Q: My 9-year-old grandson has ADHD and his parents don't want to put him on medication. How can we help him?
A: Probably the best way to help your grandchild is to support his parents in their decision. I know it’s hard to sit back and watch, but by following one of the non-medical treatment plans I will discuss, you will have the opportunity to play a large part in helping both your grandson and his parents.
The treatment of attention-deficit/hyperactivity disorder (or ADHD) in children usually involves a combination of medication, education and behavioral intervention; however, it is not unusual for parents to want drug-free options. One proven method is behavioral therapy, or what is also referred to as “psychosocial treatment.” This approach requires an experienced therapist or educator to teach specific techniques geared toward the child and their parents, as well as the child’s teachers and extended family. While these methods are aimed at improving the child’s behaviors, they have also been known to improve the child’s symptoms and, therefore, some of the resulting problems. Unlike medication, this method takes more time, needs to have goals where achievements are measured in small steps, requires consistency throughout the day in whatever environment the child happens to be (school, home, friend’s house, others) and needs to be in force for the “long haul,” and not for just a few weeks. As you can tell, it is a method that requires the dedication of parents, extended family, teachers and the affected child.(article continues after video)
When gearing up for this approach, it is important to identify which specific type of ADHD affects your grandson. For example, does he have the predominantly inattentive type? If so, he may be prone to many of the following symptoms:
- Is forgetful of daily activities
- Loses items on a regular basis
- Doesn’t seem to listen
- Has difficulty with organization
- Can’t focus or maintain attention
- Avoids tasks that require concentration
- Often makes careless mistakes
- Is easily distracted
- Has difficulty with following instructions
If your grandson has the predominantly hyperactive/impulsive type, many of these behaviors will be evident:
- Talks excessively
- Is pretty noisy when engaging in activities
- Is constantly on the go
- Has difficulty waiting his turn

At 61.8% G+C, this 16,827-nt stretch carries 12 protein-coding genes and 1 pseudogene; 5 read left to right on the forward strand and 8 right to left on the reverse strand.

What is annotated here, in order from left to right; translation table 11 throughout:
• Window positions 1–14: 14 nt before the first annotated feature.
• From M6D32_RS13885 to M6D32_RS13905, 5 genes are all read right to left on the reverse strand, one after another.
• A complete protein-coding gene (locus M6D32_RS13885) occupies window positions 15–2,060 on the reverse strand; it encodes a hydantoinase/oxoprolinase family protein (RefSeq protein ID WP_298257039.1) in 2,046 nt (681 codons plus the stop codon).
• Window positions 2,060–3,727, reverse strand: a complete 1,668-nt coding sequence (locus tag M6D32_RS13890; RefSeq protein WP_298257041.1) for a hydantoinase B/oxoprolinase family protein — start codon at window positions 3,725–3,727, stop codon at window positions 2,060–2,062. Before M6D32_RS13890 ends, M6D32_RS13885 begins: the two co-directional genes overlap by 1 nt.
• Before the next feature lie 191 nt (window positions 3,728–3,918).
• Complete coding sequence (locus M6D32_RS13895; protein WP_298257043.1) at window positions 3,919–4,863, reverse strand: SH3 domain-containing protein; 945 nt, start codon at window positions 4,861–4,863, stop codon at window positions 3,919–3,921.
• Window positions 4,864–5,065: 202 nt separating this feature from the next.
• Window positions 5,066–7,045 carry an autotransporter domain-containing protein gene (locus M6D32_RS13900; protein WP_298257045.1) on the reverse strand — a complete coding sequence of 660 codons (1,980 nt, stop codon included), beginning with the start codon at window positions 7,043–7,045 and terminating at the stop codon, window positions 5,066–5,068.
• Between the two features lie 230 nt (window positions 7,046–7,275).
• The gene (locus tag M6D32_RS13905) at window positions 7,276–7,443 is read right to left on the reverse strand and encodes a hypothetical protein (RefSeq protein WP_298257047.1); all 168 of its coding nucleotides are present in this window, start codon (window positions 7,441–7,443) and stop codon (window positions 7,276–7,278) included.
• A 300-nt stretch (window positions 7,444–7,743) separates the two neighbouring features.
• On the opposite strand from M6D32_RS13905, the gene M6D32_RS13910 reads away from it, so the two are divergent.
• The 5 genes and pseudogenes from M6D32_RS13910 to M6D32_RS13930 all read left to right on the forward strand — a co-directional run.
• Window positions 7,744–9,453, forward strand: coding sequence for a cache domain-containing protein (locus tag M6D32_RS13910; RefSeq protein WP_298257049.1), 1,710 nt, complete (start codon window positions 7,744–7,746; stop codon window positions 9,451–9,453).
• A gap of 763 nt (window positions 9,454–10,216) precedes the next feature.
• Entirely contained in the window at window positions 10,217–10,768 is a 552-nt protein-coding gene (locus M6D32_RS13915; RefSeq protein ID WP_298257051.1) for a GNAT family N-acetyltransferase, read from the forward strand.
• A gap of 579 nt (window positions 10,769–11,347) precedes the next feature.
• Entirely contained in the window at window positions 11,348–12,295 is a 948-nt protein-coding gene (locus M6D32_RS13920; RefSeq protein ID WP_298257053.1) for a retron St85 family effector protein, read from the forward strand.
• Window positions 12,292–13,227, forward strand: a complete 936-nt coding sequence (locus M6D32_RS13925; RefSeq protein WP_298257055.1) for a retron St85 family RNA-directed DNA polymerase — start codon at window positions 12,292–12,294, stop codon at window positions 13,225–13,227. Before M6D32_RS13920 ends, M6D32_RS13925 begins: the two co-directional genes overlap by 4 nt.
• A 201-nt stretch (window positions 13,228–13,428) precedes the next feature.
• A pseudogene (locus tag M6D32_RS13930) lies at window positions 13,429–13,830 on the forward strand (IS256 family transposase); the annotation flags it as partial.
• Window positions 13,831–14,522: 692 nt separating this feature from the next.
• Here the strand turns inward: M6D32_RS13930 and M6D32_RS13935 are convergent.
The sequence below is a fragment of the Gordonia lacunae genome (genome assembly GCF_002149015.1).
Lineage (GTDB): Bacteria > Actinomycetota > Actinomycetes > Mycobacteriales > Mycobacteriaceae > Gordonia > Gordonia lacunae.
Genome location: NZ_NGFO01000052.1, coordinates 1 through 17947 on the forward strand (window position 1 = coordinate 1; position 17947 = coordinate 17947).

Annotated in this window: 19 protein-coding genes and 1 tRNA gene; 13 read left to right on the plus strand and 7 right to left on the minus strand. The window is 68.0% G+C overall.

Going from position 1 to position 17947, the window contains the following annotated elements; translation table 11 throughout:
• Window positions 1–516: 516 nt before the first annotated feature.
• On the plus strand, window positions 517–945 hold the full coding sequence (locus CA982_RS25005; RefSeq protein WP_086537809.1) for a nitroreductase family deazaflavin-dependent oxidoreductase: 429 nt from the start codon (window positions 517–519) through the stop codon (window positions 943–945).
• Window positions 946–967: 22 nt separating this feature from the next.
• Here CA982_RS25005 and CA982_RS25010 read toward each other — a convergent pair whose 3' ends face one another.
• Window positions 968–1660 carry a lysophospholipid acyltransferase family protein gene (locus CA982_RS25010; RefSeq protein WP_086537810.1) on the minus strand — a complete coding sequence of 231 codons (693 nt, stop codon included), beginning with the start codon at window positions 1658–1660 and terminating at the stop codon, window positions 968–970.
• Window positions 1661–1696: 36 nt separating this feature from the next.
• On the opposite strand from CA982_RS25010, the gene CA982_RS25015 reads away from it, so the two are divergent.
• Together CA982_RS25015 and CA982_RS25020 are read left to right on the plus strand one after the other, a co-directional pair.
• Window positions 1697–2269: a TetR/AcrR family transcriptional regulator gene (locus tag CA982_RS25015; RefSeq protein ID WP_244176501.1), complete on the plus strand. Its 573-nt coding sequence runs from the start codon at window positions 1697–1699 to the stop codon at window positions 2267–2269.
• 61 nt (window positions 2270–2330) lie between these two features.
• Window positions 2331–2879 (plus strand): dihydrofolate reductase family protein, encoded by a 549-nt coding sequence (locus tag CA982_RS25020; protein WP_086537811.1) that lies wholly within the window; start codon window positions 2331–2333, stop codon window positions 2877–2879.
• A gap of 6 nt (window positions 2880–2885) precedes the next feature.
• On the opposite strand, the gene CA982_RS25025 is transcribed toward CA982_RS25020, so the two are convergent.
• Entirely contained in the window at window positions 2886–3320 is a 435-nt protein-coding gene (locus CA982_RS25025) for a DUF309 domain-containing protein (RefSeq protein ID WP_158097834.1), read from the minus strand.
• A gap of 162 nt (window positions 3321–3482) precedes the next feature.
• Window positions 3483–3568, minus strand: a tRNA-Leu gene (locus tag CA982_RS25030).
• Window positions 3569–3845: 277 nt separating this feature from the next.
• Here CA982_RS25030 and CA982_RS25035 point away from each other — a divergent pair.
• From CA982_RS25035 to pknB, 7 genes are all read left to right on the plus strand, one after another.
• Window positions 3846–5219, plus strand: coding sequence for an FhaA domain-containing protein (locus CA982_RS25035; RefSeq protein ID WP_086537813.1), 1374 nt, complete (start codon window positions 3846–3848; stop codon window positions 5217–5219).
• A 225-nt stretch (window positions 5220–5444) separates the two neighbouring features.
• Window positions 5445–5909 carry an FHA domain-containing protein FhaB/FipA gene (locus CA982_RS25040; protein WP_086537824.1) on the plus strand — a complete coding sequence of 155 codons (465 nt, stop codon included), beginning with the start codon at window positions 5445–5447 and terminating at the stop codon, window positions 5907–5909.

- Doesn’t sit still
- Blasts out answers before the question has been fully asked
- Often interrupts others
- Climbs chairs, desks or runs about more than the “average” child
- Constantly moves his hands and feet when sitting
If he seems to have many characteristics from both of the above categories, he would then be diagnosed with ADHD, combined type.
In looking at the above symptoms, many parents may say, “My child does that.” However, in considering the diagnosis of ADHD, we are taking into consideration the following:
- Does the child show the behaviors on a more frequent basis than most other children?
- Do the behaviors create difficulty in at least two areas of their lives (home, school, social settings)?
- Have the symptoms persisted for at least six months?
Once the specific symptoms affecting the child are identified, behavioral treatment is designed to teach new skills to all those involved with handling the results of those problems. For example, if the child keeps forgetting to brush her teeth, the behavioral treatment would be aimed at establishing a routine to help her accomplish this task. If the child acts like a bully to other children, approaches for more effective interactions are designed to help him learn to be friends with his peers. Other techniques used to help the parents assist their child include, but are not limited to:
- Communicating expectations in spoken and written words (i.e., brush teeth, wait your turn, etc.)
- Setting up routines (homework, playtime, meals with family, bedtime)
- Choosing battles (ignore a little fidgeting and offer praise when he sits still)
- Using the time-out method when unwanted behavior occurs
- Using the “when and then” method for modifying unwanted behaviors; for example, “when” he climbs all over the clothing racks while shopping, “then” he will need to spend more time helping with chores at home
- Using color charts at home to track progress of behavior (use his favorite color for good behavior, and his least favorite for bad)
- Practicing good behaviors and pointing out unwanted behaviors before going to public places
Behavioral therapy works best when it is also utilized at school and during times of interaction with other children. This makes it vitally important for parents to work closely with their child, child’s teacher, mental health professional and local ADHD support group.
Untreated or under-treated ADHD can lead to wide-ranging problems beyond the symptoms of inattentiveness or hyperactivity and impulsivity. Some of these life-affecting problems include failure at school, depression, increased anxiety and social isolation. In my opinion, this is a strong reason to include behavioral therapy as part of any plan that attempts to treat ADHD.
For more information on attention deficit/hyperactivity disorder, please visit CHADD -Children and Adults with Attention Deficit Disorders, a national non-profit organization representing children and adults with ADHD.
Find More on MSN Health:
- 15 Signs You May Have Adult ADHD
- 5 Ways to Focus and Go With the Flow
- Myths and Misconceptions About ADHD
- Bing Search: ADHD Symptoms
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